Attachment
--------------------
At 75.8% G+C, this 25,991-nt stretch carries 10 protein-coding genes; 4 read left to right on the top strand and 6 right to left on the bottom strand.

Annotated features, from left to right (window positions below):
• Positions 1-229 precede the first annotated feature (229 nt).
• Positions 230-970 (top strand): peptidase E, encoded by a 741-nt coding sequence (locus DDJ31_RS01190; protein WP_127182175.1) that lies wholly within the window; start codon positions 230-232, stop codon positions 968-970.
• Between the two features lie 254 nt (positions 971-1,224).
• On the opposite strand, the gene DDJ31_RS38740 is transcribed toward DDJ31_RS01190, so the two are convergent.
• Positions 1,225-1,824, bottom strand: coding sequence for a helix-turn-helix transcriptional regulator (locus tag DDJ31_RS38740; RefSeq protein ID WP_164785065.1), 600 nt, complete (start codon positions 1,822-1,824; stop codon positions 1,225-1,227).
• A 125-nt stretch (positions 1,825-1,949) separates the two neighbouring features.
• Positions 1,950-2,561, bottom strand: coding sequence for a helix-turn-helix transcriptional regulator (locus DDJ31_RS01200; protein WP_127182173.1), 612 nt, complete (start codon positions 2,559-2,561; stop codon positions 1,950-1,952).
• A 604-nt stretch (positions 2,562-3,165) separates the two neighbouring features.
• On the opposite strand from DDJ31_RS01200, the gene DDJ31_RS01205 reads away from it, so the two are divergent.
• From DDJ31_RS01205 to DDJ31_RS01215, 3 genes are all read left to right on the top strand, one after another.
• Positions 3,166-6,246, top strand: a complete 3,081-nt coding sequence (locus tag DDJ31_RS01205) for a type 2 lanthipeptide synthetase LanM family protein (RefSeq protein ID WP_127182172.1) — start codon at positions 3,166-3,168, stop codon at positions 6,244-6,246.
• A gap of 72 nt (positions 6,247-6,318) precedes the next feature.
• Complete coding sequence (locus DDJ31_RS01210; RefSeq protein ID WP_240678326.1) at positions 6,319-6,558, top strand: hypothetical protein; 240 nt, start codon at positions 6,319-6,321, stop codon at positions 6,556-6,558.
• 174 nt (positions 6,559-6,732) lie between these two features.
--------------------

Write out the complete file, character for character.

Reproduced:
At 75.8% G+C, this 25,991-nt stretch carries 10 protein-coding genes; 4 read left to right on the top strand and 6 right to left on the bottom strand.

Annotated features, from left to right (window positions below):
• Positions 1-229 precede the first annotated feature (229 nt).
• Positions 230-970 (top strand): peptidase E, encoded by a 741-nt coding sequence (locus DDJ31_RS01190; protein WP_127182175.1) that lies wholly within the window; start codon positions 230-232, stop codon positions 968-970.
• Between the two features lie 254 nt (positions 971-1,224).
• On the opposite strand, the gene DDJ31_RS38740 is transcribed toward DDJ31_RS01190, so the two are convergent.
• Positions 1,225-1,824, bottom strand: coding sequence for a helix-turn-helix transcriptional regulator (locus tag DDJ31_RS38740; RefSeq protein ID WP_164785065.1), 600 nt, complete (start codon positions 1,822-1,824; stop codon positions 1,225-1,227).
• A 125-nt stretch (positions 1,825-1,949) separates the two neighbouring features.
• Positions 1,950-2,561, bottom strand: coding sequence for a helix-turn-helix transcriptional regulator (locus DDJ31_RS01200; protein WP_127182173.1), 612 nt, complete (start codon positions 2,559-2,561; stop codon positions 1,950-1,952).
• A 604-nt stretch (positions 2,562-3,165) separates the two neighbouring features.
• On the opposite strand from DDJ31_RS01200, the gene DDJ31_RS01205 reads away from it, so the two are divergent.
• From DDJ31_RS01205 to DDJ31_RS01215, 3 genes are all read left to right on the top strand, one after another.
• Positions 3,166-6,246, top strand: a complete 3,081-nt coding sequence (locus tag DDJ31_RS01205) for a type 2 lanthipeptide synthetase LanM family protein (RefSeq protein ID WP_127182172.1) — start codon at positions 3,166-3,168, stop codon at positions 6,244-6,246.
• A gap of 72 nt (positions 6,247-6,318) precedes the next feature.
• Complete coding sequence (locus DDJ31_RS01210; RefSeq protein ID WP_240678326.1) at positions 6,319-6,558, top strand: hypothetical protein; 240 nt, start codon at positions 6,319-6,321, stop codon at positions 6,556-6,558.
• 174 nt (positions 6,559-6,732) lie between these two features.